I’ve been thinking about doing this for a long time…
Being me, I wavered back and forth, back and forth, like a willow in a strong breeze before finally deciding to shut down my personal Facebook page and hide my Twitter.
This action, though hardly life-changing, made me feel strangely adrift.
It was so hard to decide. On the one hand it’s nice feeling like I’m part of a larger community of writers, readers and bloggers. On the other hand, it takes up big chunks of time (I have absolutely no discipline!) and is distracting.
The thing that decided me though was this. I love getting messages from readers. I love seeing what my agent and writer friends were up to or what good fortune was shining on them. I love feeling in touch with friends old and new, and sharing photos with my wide-spread family BUT–
It is an oddly empty experience in some ways too, like eating a whole bag of potato chips/cheezits/lindt chocolate balls. It feels good. It tastes good. But is it good for me?
It seemed that the more I surfed, the more dissatisfied I felt. In fact, it bordered on a feeling of depression and I wondered why?
I think that because posting a status update or a tweet reduces life to small bites, it almost takes away the uniqueness and specialness of all those moments. I wasn’t really savouring those moments because almost my first thought was to go post a witty or smart update about whatever it was my hilarious children had just said/done or whatever brilliant, incisive thought had just switched on in my brain.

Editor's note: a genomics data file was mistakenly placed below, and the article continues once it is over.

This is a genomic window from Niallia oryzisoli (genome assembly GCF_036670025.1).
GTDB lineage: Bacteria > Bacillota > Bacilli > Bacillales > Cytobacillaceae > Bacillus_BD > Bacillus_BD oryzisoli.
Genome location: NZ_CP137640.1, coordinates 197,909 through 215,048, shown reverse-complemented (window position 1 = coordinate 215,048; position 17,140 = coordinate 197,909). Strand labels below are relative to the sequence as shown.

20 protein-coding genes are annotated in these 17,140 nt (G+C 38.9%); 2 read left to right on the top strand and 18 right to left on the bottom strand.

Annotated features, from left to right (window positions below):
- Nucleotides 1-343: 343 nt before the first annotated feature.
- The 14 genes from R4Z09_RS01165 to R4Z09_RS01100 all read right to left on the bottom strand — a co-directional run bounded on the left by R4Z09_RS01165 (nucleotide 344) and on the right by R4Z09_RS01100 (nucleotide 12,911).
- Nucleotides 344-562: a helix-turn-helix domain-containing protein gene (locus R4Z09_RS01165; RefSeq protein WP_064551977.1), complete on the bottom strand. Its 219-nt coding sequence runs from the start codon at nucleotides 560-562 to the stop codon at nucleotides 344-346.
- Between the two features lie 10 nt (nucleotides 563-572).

And for the most part, people (myself included) post about the exciting/wonderful things they are up to and it gives an incomplete picture of what life is really like. Life is a series of pretty dull non-events sprinkled with a few thrilling ups and some heart-breaking downs. It’s not all thrill all the time and we cannot/should not expect this. But I found myself feeling envious of other friends who seemed to be having all the luck and it made my own experience and my downtimes seem lacking. And I know, for others, my updates would cause envy and maybe a lack of confidence or excitement about what’s going on in their lives.
But that is misleading.
Most of the time we are all working. Terribly hard. And though in my case working terribly hard can lead to a book at the end of it (yay!), the journey isn’t that cool and nothing much to talk about. It is just hard.
I want to enjoy the journey. And I do. I’ve been trying to write books for quite a long time now and I know most of my pitfalls, the times I slump and need to bring out the whip, the few and most beloved days when things just flow. I LOVE being a writer but it’s just my job.
I’m not one for resolutions (at least not at the beginning of the year) but my two resolutions this year are to be as good as mother as I can possibly be, and to write to the best of my ability and to keep on doing that.
There’s a fair amount of self-promotion involved in writing these days. You can’t really pull a Salinger and hide from public view although some people can do it. I love that Suzanne Collins bows out of pretty much all the Hunger Games hoopla. (She just does the work).
And I love communicating with fans and I love doing blogs (my own and other people’s), and interviews and I’ll continue to do all those things but really there are other people (my agent, my editor, the publicity team) whose jobs it is to promote my books. My books are where the focus should be, not me and my recalcitrant hair, and my weird squishy ego.
It’s only been a few days and I still feel somewhat adrift but I also feel free.
And I’ve been writing something new that thrills me in a quiet way. So many quiet moments to look forward to and so much more time than I had before.